By Juan A. Lozano and Nomaan Merchant
DALLAS — The owner of a Texas medical service provider was among seven people indicted in a massive health care fraud scheme that allegedly bilked Medicare and Medicaid of nearly $375 million, authorities announced Tuesday.
The federal indictment accused Jacques Roy, a doctor who owned Medistat Group Associates in DeSoto, of leading a scheme that billed Medicare for home health services that were not medically necessary or were not done.
Also indicted were Roy’s office manager as well as the owners of three home health agencies.
A federal indictment unsealed Tuesday accuses the agencies of using Roy to rack up millions of dollars in false claims.
The indictment alleged that from January 2006 through November 2011, Roy or others certified 11,000 Medicare beneficiaries for more than 500 home health services — more patients than any other medical practice in the U.S.
Investigators for the U.S. Health and Human Services department noticed irregularities with Roy’s practice about one year ago, officials said.
Roy had “recruiters” finding people to bill for home health services, said U.S. Attorney Sarah Saldana, the top federal prosecutor in Dallas.
Some of those alleged patients, when approached by investigators, were found working on their cars and clearly not in need of home healthcare, she said.
Medicare patients qualify for home health care if they are confined to their homes and need care there, according to a federal indictment.
Saldana said Roy used the home health agencies as “his soldiers on the ground to go door to door to recruit Medicare beneficiaries.”
“He was selling his signature,” she said.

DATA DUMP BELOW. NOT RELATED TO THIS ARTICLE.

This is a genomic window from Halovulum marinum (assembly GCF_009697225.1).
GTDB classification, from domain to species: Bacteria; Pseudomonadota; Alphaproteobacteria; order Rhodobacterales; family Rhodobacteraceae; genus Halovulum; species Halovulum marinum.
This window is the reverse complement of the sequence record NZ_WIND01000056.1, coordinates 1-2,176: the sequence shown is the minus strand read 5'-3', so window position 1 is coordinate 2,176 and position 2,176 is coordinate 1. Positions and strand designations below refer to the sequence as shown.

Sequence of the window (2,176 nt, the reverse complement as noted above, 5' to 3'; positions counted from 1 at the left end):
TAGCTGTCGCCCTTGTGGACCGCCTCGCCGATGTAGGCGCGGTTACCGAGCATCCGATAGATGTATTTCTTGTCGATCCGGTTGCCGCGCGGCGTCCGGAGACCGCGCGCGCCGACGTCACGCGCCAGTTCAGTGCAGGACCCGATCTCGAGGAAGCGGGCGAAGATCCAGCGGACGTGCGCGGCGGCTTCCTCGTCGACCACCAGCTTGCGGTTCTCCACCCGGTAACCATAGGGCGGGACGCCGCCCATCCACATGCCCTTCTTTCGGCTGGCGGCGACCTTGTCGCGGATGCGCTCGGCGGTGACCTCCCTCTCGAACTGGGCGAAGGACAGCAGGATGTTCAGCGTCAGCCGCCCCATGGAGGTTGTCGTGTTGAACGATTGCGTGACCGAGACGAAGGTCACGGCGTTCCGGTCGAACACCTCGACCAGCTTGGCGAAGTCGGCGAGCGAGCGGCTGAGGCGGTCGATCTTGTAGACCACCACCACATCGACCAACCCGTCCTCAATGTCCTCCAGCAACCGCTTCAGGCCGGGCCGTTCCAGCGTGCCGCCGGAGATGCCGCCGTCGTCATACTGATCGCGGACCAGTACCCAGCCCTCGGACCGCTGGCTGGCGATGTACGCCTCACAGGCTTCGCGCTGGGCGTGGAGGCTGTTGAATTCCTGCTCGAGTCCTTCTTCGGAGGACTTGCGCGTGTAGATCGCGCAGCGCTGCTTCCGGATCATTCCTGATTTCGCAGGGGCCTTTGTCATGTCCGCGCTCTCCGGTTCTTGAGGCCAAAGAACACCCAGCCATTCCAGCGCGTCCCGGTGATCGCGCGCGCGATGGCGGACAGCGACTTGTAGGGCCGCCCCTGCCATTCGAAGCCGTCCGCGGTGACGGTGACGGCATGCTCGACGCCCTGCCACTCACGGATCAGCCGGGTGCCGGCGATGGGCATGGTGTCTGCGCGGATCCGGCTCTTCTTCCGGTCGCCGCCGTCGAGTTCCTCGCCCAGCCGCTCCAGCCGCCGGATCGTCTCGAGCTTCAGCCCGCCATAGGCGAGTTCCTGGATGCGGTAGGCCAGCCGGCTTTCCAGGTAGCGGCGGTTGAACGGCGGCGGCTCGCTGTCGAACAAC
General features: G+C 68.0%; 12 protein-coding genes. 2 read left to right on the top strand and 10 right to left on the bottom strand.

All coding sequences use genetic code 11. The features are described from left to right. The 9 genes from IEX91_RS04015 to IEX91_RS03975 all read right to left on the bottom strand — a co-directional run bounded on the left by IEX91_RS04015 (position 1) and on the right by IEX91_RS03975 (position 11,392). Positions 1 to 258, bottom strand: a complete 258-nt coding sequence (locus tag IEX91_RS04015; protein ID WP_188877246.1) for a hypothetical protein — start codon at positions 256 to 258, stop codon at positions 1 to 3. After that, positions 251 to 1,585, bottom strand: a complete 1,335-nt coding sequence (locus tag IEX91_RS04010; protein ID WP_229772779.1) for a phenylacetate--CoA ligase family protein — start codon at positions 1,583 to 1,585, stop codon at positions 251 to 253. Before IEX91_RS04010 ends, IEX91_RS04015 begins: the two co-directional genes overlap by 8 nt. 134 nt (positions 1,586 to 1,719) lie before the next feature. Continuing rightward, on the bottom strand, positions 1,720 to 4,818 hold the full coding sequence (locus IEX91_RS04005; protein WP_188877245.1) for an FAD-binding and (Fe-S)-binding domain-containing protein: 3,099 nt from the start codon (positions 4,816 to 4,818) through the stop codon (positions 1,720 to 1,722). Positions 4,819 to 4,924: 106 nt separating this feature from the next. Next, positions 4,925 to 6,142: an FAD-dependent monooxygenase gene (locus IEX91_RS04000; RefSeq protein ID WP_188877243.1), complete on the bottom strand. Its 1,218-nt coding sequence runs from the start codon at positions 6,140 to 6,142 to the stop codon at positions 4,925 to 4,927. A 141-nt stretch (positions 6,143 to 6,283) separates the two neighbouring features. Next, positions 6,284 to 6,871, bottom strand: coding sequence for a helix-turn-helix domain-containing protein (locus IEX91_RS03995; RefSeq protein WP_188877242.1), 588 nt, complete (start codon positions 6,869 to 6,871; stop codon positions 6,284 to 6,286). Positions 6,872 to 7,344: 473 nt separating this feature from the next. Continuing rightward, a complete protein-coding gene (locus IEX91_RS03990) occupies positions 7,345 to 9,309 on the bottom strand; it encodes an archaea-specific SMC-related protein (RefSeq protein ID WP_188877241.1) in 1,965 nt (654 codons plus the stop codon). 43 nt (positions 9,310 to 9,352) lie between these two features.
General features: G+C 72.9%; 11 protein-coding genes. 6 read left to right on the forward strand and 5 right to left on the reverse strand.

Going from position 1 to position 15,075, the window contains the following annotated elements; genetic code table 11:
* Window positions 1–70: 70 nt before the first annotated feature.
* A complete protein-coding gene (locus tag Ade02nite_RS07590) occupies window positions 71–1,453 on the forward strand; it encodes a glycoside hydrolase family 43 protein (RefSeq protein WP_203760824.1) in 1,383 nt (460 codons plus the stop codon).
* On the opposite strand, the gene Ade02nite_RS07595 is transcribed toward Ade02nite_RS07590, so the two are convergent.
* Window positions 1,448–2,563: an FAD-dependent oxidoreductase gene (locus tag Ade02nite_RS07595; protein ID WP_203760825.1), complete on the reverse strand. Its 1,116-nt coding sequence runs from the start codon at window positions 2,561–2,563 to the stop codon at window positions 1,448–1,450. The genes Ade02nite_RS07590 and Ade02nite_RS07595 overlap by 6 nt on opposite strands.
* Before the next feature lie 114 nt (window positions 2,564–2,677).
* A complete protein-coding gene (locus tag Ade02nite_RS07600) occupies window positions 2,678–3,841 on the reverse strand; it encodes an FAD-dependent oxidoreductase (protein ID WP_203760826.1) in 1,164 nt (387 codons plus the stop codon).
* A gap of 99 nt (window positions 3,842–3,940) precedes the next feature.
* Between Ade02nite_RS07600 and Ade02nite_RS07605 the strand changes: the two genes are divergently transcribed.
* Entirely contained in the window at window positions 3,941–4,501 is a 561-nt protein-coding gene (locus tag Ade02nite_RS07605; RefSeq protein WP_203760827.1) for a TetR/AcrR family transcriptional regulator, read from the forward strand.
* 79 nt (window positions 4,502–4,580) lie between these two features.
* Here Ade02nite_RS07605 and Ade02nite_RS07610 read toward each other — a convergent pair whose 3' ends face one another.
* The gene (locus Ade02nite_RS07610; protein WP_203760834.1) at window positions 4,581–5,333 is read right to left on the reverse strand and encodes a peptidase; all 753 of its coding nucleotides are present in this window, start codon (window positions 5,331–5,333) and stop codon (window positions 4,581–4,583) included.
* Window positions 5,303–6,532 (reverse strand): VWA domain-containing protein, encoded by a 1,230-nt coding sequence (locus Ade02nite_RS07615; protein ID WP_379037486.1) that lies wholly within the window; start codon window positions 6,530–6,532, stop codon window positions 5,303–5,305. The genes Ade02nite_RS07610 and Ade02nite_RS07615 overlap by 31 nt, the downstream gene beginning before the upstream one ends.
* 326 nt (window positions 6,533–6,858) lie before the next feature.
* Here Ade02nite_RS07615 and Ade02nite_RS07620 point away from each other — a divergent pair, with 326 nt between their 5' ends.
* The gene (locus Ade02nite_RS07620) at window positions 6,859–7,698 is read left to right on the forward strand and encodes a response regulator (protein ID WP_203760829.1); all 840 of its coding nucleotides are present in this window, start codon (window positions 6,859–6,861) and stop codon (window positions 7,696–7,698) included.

For example, authorities allege Charity Eleda, one of the home health agency owners charged in the scheme, visited a Dallas homeless shelter to recruit homeless beneficiaries staying at the facility, paying recruiters $50 for each person they found.
A message was left Tuesday at Eleda’s Dallas-based company, Charry Home Care Services, Inc.
Phone messages and emails left with Medistat, located just south of Dallas, were not immediately returned on Tuesday.
Roy, 54, is charged with health care fraud and conspiracy to commit health care fraud.
He and the other defendants have been taken into custody and were expected to appear Tuesday afternoon before a judge in Dallas federal court.
The Centers for Medicare and Medicaid Services also announced the suspension of an additional 78 home health agencies associated with Roy.
The agencies were collecting about $2.3 million a month, said Peter Budetti, CMS’ deputy administrator for program integrity.
Until recently, HHS could not effectively track data to identify the kind of fraud now linked to Roy, who was billing beneficiaries “off the charts” for more than five years, officials said.
The department’s inspector general, Dan Levinson, told reporters the department’s technology “has not come online as quickly as we’d like to see.”
The department is now beefing up its data analysis and tracking other cases, Levinson said.
It has also established task forces in several U.S. cities to track Medicare fraud, officials said.
“We’re now able to use those data analytic tools in ways — in 2012 and 2011 — that no, we really could not have done in years past,” Levinson said.
Health care fraud is estimated to cost the government at least $60 billion a year, mainly in losses to Medicare and Medicaid. Officials say the fraud involves everything from sophisticated marketing schemes by major pharmaceuticals encouraging doctors to prescribe drugs for unauthorized uses to selling motorized wheelchairs to people who don’t need them.
“These are public programs, and we must protect them for future generations,” Saldana said.